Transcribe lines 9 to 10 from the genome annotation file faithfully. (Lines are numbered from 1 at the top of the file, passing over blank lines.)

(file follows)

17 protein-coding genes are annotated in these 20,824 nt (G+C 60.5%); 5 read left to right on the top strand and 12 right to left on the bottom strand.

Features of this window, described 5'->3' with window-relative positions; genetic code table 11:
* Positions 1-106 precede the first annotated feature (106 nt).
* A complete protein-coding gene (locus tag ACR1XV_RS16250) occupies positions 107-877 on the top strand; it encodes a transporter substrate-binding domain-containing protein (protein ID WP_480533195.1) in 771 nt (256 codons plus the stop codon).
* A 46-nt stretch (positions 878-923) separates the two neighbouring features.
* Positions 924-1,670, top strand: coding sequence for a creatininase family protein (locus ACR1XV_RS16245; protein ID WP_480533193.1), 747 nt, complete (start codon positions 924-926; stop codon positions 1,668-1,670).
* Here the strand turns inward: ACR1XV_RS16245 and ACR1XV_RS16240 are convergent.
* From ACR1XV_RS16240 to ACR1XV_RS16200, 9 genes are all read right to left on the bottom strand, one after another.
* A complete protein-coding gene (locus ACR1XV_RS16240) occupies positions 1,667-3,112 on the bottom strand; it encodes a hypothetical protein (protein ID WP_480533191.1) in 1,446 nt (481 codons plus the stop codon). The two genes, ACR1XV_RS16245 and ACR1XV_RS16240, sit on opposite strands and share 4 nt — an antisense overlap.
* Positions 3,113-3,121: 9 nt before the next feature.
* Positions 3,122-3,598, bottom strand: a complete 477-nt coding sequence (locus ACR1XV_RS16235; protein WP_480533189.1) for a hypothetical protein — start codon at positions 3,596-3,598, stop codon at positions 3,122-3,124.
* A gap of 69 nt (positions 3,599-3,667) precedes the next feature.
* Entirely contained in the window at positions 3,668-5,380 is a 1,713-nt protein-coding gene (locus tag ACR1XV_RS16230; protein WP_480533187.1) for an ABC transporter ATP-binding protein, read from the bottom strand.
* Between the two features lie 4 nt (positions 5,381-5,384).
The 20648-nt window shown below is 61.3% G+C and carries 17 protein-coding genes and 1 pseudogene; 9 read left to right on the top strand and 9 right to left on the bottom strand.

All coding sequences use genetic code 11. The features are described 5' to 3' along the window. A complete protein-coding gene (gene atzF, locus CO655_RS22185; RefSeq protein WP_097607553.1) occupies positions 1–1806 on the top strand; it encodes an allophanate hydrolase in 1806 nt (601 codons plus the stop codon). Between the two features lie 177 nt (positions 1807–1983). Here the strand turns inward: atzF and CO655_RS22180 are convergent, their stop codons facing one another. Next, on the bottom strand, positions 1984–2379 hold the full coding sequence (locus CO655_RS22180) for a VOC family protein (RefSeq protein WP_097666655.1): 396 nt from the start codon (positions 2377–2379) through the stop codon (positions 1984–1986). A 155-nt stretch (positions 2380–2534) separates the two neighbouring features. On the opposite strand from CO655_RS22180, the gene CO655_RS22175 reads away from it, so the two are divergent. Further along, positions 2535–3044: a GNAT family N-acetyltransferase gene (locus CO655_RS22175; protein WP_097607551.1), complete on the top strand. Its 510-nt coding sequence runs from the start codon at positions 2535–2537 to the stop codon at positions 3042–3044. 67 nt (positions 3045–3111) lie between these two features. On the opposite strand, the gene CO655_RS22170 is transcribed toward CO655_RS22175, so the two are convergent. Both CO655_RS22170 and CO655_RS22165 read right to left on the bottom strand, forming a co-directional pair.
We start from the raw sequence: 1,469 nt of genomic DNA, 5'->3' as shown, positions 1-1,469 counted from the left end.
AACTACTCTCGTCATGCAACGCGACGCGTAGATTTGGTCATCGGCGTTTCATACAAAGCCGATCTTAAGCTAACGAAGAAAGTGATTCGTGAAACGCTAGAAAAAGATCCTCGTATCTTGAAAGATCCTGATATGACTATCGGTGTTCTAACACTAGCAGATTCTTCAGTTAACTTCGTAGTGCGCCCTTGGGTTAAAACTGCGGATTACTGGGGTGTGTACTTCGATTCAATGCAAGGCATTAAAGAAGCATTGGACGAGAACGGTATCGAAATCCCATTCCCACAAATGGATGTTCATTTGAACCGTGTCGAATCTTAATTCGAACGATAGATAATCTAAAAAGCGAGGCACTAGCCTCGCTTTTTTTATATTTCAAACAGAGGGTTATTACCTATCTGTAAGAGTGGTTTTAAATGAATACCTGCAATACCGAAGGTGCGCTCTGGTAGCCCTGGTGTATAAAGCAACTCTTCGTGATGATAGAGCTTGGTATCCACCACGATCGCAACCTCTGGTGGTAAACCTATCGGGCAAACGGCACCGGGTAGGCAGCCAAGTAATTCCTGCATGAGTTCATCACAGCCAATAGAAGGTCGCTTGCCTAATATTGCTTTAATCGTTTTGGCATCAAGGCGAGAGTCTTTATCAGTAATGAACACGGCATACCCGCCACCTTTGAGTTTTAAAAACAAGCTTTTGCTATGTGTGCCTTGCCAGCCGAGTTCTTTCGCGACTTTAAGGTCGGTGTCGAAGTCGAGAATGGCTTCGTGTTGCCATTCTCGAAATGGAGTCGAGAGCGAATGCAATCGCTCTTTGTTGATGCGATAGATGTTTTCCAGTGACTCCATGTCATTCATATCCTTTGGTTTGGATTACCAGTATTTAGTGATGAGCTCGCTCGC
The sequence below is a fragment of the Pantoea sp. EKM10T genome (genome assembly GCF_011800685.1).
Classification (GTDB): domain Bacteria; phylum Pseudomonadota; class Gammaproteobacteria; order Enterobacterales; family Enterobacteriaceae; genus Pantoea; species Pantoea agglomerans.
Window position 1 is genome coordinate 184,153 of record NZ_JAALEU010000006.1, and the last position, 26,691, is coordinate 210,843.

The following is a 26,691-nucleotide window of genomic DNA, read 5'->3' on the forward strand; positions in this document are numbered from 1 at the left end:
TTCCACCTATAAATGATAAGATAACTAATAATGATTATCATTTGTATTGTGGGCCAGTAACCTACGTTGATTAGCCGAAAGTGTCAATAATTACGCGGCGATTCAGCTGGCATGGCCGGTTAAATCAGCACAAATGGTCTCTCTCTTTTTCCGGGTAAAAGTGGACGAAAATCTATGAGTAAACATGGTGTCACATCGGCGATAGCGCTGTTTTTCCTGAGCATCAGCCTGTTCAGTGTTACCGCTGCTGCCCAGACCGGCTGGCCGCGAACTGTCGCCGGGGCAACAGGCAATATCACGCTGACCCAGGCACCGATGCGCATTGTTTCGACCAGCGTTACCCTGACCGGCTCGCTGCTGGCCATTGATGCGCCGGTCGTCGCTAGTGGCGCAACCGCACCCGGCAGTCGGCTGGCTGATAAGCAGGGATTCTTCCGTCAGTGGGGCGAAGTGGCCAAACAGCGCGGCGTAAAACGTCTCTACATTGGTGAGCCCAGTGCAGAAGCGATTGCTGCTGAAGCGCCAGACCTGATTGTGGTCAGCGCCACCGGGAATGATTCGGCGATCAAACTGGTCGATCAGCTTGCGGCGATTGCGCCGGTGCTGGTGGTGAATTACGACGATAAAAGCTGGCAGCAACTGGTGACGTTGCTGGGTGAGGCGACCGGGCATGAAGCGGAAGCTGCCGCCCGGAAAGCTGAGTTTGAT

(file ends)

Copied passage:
* A complete protein-coding gene (locus ACR1XV_RS16240) occupies positions 1,667-3,112 on the bottom strand; it encodes a hypothetical protein (protein ID WP_480533191.1) in 1,446 nt (481 codons plus the stop codon). The two genes, ACR1XV_RS16245 and ACR1XV_RS16240, sit on opposite strands and share 4 nt — an antisense overlap.
* Positions 3,113-3,121: 9 nt before the next feature.